As the Tour de France convoy returns to French soil via the port of Calais it passes right by the village of Ardres, a nondescript place except it was once the site of an extravagant display of wealth and power between the Kings of France and England in 1520.
The Tour’s visit to Yorkshire and London has its similarities with pomp, sport, business and exchange.
It’s been said on here before and it’ll be repeated too that the Tour de France is a business. It was created as a stunt in 1903 to sell newspapers. We shouldn’t be too cynical about this, sales were dependent on a contest that captured the imagination. Tour founder Henri Desgrange set out to do something amazing and succeeded.
An austere type, Desgranges could have been a character 19th century novel by Emile Zola. When a hungry rider asked for food he told the impertinent rider to eat a lump of coal. He was an ardent nationalist who used the Tour as a vehicle to define the French nation and challenge Germany. But he’d surely have loved to see the Tour’s visit to Britain with the huge crowds for the business and the cultural exchange, a little bit of France invading England.
Yorkshire’s grand départ and the London finish has been a roaring success. It’s yet another triumph abroad. The incursion to Barcelona in 2009 had huge crowds and a Catalan gran sortida is on the menu. The same for the Tour’s visits to the Netherlands, giant crowds have brought the race back again and again since the 1950s.
Why start abroad?
It’s a money-spinner. Start with the reported £4 million (roughly $7m / €5m) fee for ASO for the grand départ in Yorkshire, a tidy fee but don’t confuse the fee with the profit because part of this money is spent, for example booking hotels to lodge the teams and all the organisation from police to publicity caravan staff. However it’s considered worth paying for given the benefits from immediate hotel occupancy rates to longer-term things such as putting Yorkshire is on the map.
In addition there some more subtle gains. The Tour’s visit helps grow the sport in the UK by raising its profile further thus increasing the likelihood of a return visit. Plus ASO is able to offer its corporate sponsors in the caravan increased exposure to the UK market
“Worth paying” is a subjective statement. Cost benefit analyses tend to show a good net gain for the hosts but those working in the tourist industry gain while others facing traffic disruption and high taxes might not share the fun.
So how does the Tour make money?
Amaury Sport Organisation has four prime sources of income from the Tour de France:
- hosting fees for the grand départ and then stage starts and finishes: The latter cost around €100,000. The race can be in and out in 12 hours, no wonder it’s much less than the start fee
- TV rights money: channels around the world pay for the rights to show the race. It’s a major sporting event however the income doesn’t rival other international competitions like the FIFA World Cup or the Olympics. For starters filing the race is expensive, no fixed cams in a stadium, the Tour is on the move every day with motorbike cameras, helicopters and aerial relays and more. Also in France, the race’s prime market a government decree from 2004 stipulates the race must be available on a free-to-view channel which means there’s no bidding war for the rights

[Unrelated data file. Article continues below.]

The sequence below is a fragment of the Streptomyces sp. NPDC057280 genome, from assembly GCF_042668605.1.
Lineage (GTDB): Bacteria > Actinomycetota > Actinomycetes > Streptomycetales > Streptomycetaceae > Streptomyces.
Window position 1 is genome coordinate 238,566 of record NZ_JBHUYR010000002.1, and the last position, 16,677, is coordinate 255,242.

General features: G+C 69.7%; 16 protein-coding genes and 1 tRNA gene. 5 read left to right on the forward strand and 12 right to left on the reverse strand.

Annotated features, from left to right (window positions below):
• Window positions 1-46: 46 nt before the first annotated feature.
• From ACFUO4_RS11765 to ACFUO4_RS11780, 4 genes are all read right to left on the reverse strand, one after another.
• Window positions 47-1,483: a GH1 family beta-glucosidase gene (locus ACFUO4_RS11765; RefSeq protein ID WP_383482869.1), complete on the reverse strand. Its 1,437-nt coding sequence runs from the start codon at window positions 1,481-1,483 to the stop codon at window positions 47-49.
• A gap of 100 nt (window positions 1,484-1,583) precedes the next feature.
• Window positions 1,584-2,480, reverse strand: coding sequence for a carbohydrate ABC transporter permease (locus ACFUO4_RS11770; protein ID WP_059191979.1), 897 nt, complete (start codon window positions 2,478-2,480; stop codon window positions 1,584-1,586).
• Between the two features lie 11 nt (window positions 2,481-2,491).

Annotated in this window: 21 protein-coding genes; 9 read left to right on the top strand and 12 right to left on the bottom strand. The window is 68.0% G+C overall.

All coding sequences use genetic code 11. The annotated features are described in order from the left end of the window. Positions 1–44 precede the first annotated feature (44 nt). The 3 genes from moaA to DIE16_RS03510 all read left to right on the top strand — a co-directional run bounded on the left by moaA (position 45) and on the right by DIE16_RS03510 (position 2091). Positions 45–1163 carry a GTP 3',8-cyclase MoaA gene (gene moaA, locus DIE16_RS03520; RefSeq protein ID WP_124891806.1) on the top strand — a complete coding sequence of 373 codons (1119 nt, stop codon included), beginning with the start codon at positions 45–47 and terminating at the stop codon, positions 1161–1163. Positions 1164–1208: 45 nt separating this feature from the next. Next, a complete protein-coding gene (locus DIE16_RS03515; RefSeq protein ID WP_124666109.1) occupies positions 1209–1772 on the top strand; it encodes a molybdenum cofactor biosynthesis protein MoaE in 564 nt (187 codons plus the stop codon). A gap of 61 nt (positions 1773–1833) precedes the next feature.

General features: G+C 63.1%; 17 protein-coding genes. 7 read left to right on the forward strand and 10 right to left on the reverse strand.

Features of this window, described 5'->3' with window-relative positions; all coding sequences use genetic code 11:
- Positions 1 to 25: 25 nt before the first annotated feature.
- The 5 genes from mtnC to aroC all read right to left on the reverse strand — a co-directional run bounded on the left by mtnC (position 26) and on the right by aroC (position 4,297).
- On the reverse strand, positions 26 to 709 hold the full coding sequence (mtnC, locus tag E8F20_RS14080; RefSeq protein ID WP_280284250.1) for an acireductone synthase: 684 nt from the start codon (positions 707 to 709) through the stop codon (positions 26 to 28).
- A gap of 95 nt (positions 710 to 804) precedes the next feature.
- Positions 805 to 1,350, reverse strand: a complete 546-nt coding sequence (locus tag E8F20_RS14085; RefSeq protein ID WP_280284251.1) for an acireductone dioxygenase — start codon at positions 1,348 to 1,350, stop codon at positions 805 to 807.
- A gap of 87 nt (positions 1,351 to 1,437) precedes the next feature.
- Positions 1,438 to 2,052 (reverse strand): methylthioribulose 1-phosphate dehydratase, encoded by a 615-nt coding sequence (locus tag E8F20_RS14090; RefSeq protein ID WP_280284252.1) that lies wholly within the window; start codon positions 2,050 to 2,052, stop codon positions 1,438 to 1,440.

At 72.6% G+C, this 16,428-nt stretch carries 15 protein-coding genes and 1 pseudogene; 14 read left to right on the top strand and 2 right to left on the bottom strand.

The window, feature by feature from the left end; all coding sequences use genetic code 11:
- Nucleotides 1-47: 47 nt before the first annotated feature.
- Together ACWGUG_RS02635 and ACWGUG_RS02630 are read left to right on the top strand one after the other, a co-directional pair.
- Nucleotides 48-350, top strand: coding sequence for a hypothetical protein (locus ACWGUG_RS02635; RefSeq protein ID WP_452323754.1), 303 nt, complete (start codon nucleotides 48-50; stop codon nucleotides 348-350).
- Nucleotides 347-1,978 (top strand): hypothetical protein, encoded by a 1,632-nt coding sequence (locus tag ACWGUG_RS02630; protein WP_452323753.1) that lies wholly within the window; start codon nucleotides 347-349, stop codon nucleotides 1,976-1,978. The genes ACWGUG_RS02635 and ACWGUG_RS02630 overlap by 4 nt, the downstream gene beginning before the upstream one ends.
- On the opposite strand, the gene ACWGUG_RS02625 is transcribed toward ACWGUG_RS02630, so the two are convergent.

- The publicity caravan: if you’ve not seen the race is preceded by a long convoy of bizarre vehicles decked out in the livery of various brands with staff aboard the vehicles throwing out free samples and other promotions. It measures 12km long and contains close to 200 vehicles. The fees vary in proportion to the number of vehicles and their size, from €100,000 for a single car to ten times this for a flotilla of large trucks
- Race sponsors: if teams are struggling for sponsors there are several giant multinationals pouring cash into the sport. Look at the Tour de France with Skoda, Nestlé. I understand LCL, a French bank, pays around €4 million a year to have its name on the yellow jersey and furnish the priceless lions. The green and polka dot jerseys have a tariff around €1.5 million.
500 years ago Britain and France staged an elaborate show. Today we’ve seen another example, yellow instead of gold. Aside from the odd selfish selfie it’s been great to see the Tour attract such big crowds, the grandest of grand departs. In 2002 Marcel Kittel started cycling with his father, went on a family holiday to France and then dropped athletics for cycling. How many Brits will be inspired to start racing and perhaps in ten years’ time a few will take part in the Tour?
But there’s a business side to it all too. ASO’s decision to visit Britain wasn’t just for the plaisir, it’s part of a marketing and promotion exercise that’s ensured very lucrative weekend for the Tour de France. There’s the immediate cash fee from Yorkshire and various tiers of British government but longer term the Tour’s popularity in Britain means a valuable market for sponsors. As the Tour sets sail to France it’ll say au revoir. The only question is how soon the race will return.